Bomberg’s early innovative art should have been enough for him to cement a reputation as a radical modernist.

Bomberg’s relationship with Lewis is telling-Lewis visited him in his East End studio in the 1920s

Whilst Bomberg was flattered by Lewis’s attention since Lewis already possessed a reputation as a radical artist, he mistrusted Lewis from this very first meeting as he was an artist of a different culture and class. Lewis wanted Bomberg to join the Vorticist’s at this time and Bomberg refused to be part of his group. This early mistrust proved warranted; Lewis completely ignored Bomberg during the period 1920-50 when he most needed support.

Whilst Bomberg aligned himself with Lewis’s aestheticism, he might not necessarily have appreciated Lewis’s authoritarianism, elitism and reactionary leanings. Lewis viewed the individual creative artist as a civilising influence on those lowly aspects of British culture he deemed as unruly and degenerate, otherwise known as ‘the crowd’. He wrote, ‘The tripartite profile of ‘the Quaker, the homosexual and the Chelsea artist points to a group “diseased” by pacifism, decadence and dilettantism’. His anti-democratic stance, combined with allegiances to known anti-Semite poets, Ezra Pound, Roy Campbell and T. S. Eliot left Lewis open to accusations that he too possessed fascist sentiments.

Even though Bomberg was the most radical of pre-war avant-garde artists in Britain, his practice was never just about new pictorial form; it emerged from a humanism embedded within his Jewish history, which was at odds with the brash, machine age aesthetic of the Vorticists, or Futurists.

His radical intervention in early modernism was behind him and he was out of synch with the trajectory of his peers and cold shouldered by the cultural gatekeepers of modernism including Read and Lewis.

(1920s onwards)

After the war, suffering from trauma, Bomberg received funding from the Zionist association in the 1920s to travel to Palestine where the warmth, colour and light would have been welcome after the East End. Travel, when he could was always a good thing for Bomberg as the new landscapes presented him the with opportunities to develop his mature style. It was as if the landscapes were a vehicle to say something about the outward representation of a place but also the inner topography of his mind and express his inner feelings, such as joy and frustration. So his ambivalence which I suggest is characteristic of the diasporic plays out to various degrees in this way.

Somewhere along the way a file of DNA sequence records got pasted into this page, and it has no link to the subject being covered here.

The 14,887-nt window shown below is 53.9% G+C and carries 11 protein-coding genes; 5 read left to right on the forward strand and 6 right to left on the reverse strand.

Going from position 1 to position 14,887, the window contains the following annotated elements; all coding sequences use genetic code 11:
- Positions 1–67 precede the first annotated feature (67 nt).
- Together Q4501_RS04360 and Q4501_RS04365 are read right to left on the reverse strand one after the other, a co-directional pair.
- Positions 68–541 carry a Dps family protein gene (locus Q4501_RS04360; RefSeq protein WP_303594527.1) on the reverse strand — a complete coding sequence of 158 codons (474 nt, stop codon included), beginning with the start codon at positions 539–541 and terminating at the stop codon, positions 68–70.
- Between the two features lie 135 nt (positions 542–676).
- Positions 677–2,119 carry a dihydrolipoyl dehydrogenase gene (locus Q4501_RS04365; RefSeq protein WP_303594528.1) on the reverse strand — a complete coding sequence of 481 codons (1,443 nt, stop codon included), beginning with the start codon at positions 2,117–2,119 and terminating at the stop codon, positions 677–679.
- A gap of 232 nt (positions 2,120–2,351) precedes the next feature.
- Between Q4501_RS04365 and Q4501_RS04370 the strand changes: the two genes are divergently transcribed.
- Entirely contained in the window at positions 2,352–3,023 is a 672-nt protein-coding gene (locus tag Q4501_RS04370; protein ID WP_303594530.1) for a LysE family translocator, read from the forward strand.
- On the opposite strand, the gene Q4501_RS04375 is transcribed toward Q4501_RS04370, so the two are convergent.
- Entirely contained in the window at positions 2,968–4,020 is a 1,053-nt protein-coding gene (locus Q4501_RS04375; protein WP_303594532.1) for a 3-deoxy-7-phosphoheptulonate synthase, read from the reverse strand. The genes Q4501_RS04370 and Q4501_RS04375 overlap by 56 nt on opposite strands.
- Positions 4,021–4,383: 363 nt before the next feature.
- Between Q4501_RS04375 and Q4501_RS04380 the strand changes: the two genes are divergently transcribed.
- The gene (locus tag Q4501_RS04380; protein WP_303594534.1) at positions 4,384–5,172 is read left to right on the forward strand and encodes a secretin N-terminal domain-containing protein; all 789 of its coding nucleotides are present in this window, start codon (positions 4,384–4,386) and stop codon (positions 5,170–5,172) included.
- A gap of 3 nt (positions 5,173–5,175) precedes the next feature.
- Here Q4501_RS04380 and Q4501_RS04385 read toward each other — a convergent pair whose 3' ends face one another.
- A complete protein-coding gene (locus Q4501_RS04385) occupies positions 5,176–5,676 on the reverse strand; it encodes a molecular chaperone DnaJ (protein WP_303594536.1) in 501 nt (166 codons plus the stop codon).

(1940s onwards)

Noteworthy are the paintings from 1942 of a bomb store in Burton-On-Trent and it was a hugely productive time for Bomberg, even though the War Commission only agreed to buy three drawings and he later had the humiliation of fighting to get them exhibited. The painterly approach to representation is modernist in that the picture plane is ‘flipped up’ as western perspective is ignored-they look very European to my eyes. Curiously, I am thinking about the parallels that exist beteeen this work and with John Pipers 1940s work.

He travelled to Spain in the 1950s where some of his best work was produced and his mature style emerged. He was certainly absent from the country for long periods-it has been suggested that this was a reason for his neglect in Britain – a neglect that plagued him throughout his career.

So I want to take a few of the paintings on show and draw out the threads of this aesthetic of diaspora and displacement and also, their ambivalence of representation.